Trada announced a $5.75 million “C” round this morning. It was led by Google Ventures and early investor Foundry Group. Trada CEO Niel Robertson told me yesterday that the money will be used for to get into display (and eventually video and mobile), as well as to expand into non-US markets and develop new tools for agencies.
What is Trada? you ask. Trada is a relatively new “crowdsourced search marketplace.” It brings together freelance search marketers and advertiser campaigns and gets multiple people to work on those campaigns. In fact the company says that it has an average of 24 search marketers working on campaigns, both collaborating and competing with one another.
The target advertiser that Trada works with is one spending between $5,000 and $50,000 per month on search — the “middle” of the market according to Robertson. He added that Trada manages “tens of millions” of dollars in search ad spending and is growing rapidly.
Robertson told me that the target client is also one that doesn’t want or can’t afford to hire people in house to manage paid search. He added that many agencies are also starting to use Trada. Agencies in some sense are also Trada’s competitors.
When I asked about competitors Robertson said the crowdsourced SEM model was unique but mentioned Clickable as a company vaguely in the same segment. Clickable works with third party sales channels on SMB search campaigns. Trada, however, is not yet in a position to work on the same kinds of relatively small SMB search campaigns.
When I first heard about Trada a few months ago, I was quite skeptical. A number of questions immediately entered my mind:
- Why would a competent search marketer want to get involved with Trada?
- Wouldn’t there just be a bunch of junior people and marginally skilled part timers working on campaigns?
- How can multiple people independently and effectively collaborate on SEM campaigns; doesn’t the campaign suffer?
- How does the company ensure quality and continuity?
I raised each of these questions with Robertson who answered them effectively.
Robertson said that the company tests and certifies search marketers and requires third-party certifications to ensure that they’re qualified.
In terms of why an SEM might work with Trada, Robertson offered a number of “real-world” scenarios. He said that Trada offers SEMs freedom that they may not get at agencies, though he said that some of his SEMs were agency people “moonlighting” at Trada. Some Trada SEMs are people that may operate their own small agencies and are looking for additional business. And some are freelancers that just like working on paid search but don’t want to hassle with sales, billing or administration.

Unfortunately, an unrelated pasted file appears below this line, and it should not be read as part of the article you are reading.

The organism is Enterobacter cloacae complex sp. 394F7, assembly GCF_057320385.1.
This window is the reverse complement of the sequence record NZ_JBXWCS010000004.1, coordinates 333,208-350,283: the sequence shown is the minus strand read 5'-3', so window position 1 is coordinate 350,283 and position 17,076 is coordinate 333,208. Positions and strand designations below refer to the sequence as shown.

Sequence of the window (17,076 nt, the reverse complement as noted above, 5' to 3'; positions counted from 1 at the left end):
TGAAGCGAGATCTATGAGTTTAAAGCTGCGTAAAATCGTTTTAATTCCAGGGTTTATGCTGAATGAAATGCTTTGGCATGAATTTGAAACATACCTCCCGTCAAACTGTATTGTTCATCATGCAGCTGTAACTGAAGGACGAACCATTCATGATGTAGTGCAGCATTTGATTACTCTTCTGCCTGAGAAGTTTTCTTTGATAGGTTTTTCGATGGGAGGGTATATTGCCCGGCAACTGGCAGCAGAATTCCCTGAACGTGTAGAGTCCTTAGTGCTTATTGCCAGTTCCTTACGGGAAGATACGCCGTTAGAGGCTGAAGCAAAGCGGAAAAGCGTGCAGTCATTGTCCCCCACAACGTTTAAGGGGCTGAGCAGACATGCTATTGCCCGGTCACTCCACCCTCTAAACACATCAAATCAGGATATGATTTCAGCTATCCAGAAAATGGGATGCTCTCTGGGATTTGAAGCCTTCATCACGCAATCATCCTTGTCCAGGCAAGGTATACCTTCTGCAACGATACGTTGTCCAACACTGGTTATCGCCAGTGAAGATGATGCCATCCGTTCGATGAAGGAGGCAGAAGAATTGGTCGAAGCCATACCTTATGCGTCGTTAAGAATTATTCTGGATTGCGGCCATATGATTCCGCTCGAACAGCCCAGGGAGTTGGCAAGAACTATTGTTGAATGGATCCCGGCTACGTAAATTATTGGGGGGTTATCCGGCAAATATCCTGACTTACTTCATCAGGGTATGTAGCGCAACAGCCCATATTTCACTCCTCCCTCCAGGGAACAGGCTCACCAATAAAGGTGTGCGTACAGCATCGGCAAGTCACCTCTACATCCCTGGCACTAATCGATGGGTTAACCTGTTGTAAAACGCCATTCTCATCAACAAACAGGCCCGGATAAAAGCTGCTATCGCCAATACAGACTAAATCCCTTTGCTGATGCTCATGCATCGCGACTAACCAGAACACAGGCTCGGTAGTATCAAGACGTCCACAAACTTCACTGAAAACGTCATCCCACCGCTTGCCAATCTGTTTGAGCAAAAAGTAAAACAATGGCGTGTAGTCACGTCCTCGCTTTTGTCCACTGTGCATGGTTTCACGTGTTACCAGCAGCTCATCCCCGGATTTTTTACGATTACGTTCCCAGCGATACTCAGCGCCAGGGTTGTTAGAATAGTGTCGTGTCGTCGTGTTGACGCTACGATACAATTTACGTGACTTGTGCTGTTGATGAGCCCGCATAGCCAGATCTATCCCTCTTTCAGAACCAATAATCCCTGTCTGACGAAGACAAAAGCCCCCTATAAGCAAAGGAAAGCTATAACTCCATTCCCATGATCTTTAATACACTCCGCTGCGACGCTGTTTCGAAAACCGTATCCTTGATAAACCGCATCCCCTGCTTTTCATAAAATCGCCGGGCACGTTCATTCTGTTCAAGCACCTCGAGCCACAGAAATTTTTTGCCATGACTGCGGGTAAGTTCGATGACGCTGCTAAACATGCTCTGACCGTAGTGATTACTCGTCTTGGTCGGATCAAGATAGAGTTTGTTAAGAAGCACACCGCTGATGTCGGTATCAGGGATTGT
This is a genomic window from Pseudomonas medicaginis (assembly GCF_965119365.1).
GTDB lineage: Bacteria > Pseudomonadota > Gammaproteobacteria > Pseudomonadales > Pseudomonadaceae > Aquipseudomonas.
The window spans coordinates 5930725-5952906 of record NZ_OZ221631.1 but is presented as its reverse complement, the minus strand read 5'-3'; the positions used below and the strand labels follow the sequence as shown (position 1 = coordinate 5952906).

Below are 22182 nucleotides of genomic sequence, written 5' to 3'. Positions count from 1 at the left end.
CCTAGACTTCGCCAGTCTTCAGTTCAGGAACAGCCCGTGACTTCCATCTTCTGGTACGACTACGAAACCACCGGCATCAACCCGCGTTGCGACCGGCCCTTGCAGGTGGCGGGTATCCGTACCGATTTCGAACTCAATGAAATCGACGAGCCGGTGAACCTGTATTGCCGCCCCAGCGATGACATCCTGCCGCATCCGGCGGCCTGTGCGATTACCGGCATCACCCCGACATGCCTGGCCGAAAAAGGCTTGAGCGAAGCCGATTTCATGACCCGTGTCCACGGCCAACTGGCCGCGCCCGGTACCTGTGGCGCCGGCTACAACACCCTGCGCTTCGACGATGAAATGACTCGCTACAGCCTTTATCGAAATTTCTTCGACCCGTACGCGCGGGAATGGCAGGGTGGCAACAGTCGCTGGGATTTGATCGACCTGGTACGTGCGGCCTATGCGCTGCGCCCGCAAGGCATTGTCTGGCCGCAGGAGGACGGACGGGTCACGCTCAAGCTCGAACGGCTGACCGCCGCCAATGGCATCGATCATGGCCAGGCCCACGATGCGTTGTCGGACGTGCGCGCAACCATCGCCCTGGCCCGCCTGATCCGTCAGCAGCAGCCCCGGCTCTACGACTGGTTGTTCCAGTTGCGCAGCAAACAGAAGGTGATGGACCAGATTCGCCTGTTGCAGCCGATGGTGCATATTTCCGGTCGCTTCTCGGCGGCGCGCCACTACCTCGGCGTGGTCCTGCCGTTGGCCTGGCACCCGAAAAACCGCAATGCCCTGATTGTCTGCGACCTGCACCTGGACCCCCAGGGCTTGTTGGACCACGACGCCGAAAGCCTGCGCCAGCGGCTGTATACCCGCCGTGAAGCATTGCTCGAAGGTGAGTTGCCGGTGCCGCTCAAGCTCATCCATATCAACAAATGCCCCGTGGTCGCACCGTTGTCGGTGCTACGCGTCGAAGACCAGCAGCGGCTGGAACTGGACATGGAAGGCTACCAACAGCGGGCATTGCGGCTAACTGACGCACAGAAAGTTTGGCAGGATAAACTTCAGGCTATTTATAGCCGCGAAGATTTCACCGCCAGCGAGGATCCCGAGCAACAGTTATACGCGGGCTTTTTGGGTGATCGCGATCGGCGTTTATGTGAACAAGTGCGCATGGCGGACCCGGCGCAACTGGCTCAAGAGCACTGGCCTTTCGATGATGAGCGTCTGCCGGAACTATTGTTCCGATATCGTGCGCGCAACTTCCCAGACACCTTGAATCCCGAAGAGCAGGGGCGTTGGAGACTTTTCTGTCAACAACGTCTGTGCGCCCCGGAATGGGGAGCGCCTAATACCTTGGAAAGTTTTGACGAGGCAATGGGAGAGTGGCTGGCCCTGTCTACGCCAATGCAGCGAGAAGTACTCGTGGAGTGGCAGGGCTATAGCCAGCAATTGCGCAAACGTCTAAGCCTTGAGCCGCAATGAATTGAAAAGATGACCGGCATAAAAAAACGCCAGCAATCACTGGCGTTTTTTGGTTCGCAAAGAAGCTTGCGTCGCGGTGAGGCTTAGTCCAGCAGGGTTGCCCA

He also said that SEMs get to choose the types of campaigns they work on: large or small, vertically specific or varied. Robertson further explained that there was also the opportunity to make “real money” with Trada. That leads us into the question of how Trada and its SEMs make money.
Trada search campaigns can either be optimized on a PPC or CPA basis. Trada and its SEMs make money on the spread between what the customer-advertiser is willing to pay and the ability of the SEM to get clicks or “actions” for a lower amount. I immediately called this “arbitrage.” But Robertson argued that everything is transparent at Trada, unlike traditional arbitrage.
Robertson told me that advertisers have full control and can review and reject any ads or campaigns that its SEMs create. (Trada calls SEMs “optimizers.”) There are also optimizer profiles and a leader-board so that advertisers can see who’s working on their campaigns and how they’re performing.
Traffic is coming from Google, Yahoo and Bing (rather than alternative sources that may offer lower CPCs). He explained that the system motivates SEMs to find efficiencies or new keywords that are more cost effective.
Trada claims that CPA costs go down an average of 10 percent for its advertisers. He said that agencies like Trada because there are no additional fees or markup and so they can preserve margins. If they’re working on multiple ad types (display, social, etc.) they can use Trada to outsource paid search without adding any cost for the advertiser. In this model Trada is the “wholesaler” and the agency is the “retailer.”
Growing its agency business is one of the things Trada is doing with the funding. Robertson said that agencies have requested a number of tools that the company is now developing.
Trada SEMs don’t work directly in AdWords or adCenter, rather they work on a proprietary platform that Trada has developed. So none of the Trada SEMs get direct access to the advertiser account.
It has all been pretty thoroughly worked out it appears.
Robertson told me that roughly four months ago the company had only 30 customers and now it has 200. That would seem to validate the model.
Postscript: There’s the issue of Google’s potential “conflict of interest” in investing in a company that manages paid search campaigns. In my view there isn’t a conflict unless Google were to buy the company or provide it with special treatment. But otherwise I don’t see a problem with the investment in the abstract.
Postscript II: Andrew Goodman has a lengthy and thoughtful take on Trada and what it can and cannot do.
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